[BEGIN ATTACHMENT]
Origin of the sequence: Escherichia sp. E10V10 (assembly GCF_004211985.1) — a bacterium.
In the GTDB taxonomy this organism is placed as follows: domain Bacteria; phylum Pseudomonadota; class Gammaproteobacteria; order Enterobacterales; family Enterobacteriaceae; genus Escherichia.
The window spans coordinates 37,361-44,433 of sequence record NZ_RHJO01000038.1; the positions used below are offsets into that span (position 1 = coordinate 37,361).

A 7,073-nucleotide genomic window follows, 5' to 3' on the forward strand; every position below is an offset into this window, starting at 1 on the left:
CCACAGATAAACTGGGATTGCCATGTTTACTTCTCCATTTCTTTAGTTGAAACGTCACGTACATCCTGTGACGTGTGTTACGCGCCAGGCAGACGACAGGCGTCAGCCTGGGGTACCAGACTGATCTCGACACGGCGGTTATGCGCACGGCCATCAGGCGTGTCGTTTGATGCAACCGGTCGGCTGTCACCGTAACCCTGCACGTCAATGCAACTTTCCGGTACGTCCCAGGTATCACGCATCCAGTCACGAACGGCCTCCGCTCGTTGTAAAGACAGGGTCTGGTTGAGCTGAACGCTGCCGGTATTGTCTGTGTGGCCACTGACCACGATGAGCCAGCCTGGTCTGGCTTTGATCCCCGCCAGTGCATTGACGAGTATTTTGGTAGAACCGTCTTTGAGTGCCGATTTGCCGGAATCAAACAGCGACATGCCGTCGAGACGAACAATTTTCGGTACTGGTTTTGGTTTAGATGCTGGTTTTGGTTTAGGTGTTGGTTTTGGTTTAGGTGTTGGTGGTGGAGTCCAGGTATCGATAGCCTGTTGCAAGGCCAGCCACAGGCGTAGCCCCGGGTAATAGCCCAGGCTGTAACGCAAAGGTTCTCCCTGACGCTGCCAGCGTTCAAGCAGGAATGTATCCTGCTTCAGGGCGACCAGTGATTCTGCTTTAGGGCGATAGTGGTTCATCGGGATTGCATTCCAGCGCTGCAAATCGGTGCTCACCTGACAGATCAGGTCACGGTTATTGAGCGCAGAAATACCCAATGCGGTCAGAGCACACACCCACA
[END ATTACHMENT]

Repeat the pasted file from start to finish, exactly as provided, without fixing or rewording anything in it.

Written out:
Origin of the sequence: Escherichia sp. E10V10 (assembly GCF_004211985.1) — a bacterium.
In the GTDB taxonomy this organism is placed as follows: domain Bacteria; phylum Pseudomonadota; class Gammaproteobacteria; order Enterobacterales; family Enterobacteriaceae; genus Escherichia.
The window spans coordinates 37,361-44,433 of sequence record NZ_RHJO01000038.1; the positions used below are offsets into that span (position 1 = coordinate 37,361).

A 7,073-nucleotide genomic window follows, 5' to 3' on the forward strand; every position below is an offset into this window, starting at 1 on the left:
CCACAGATAAACTGGGATTGCCATGTTTACTTCTCCATTTCTTTAGTTGAAACGTCACGTACATCCTGTGACGTGTGTTACGCGCCAGGCAGACGACAGGCGTCAGCCTGGGGTACCAGACTGATCTCGACACGGCGGTTATGCGCACGGCCATCAGGCGTGTCGTTTGATGCAACCGGTCGGCTGTCACCGTAACCCTGCACGTCAATGCAACTTTCCGGTACGTCCCAGGTATCACGCATCCAGTCACGAACGGCCTCCGCTCGTTGTAAAGACAGGGTCTGGTTGAGCTGAACGCTGCCGGTATTGTCTGTGTGGCCACTGACCACGATGAGCCAGCCTGGTCTGGCTTTGATCCCCGCCAGTGCATTGACGAGTATTTTGGTAGAACCGTCTTTGAGTGCCGATTTGCCGGAATCAAACAGCGACATGCCGTCGAGACGAACAATTTTCGGTACTGGTTTTGGTTTAGATGCTGGTTTTGGTTTAGGTGTTGGTTTTGGTTTAGGTGTTGGTGGTGGAGTCCAGGTATCGATAGCCTGTTGCAAGGCCAGCCACAGGCGTAGCCCCGGGTAATAGCCCAGGCTGTAACGCAAAGGTTCTCCCTGACGCTGCCAGCGTTCAAGCAGGAATGTATCCTGCTTCAGGGCGACCAGTGATTCTGCTTTAGGGCGATAGTGGTTCATCGGGATTGCATTCCAGCGCTGCAAATCGGTGCTCACCTGACAGATCAGGTCACGGTTATTGAGCGCAGAAATACCCAATGCGGTCAGAGCACACACCCACA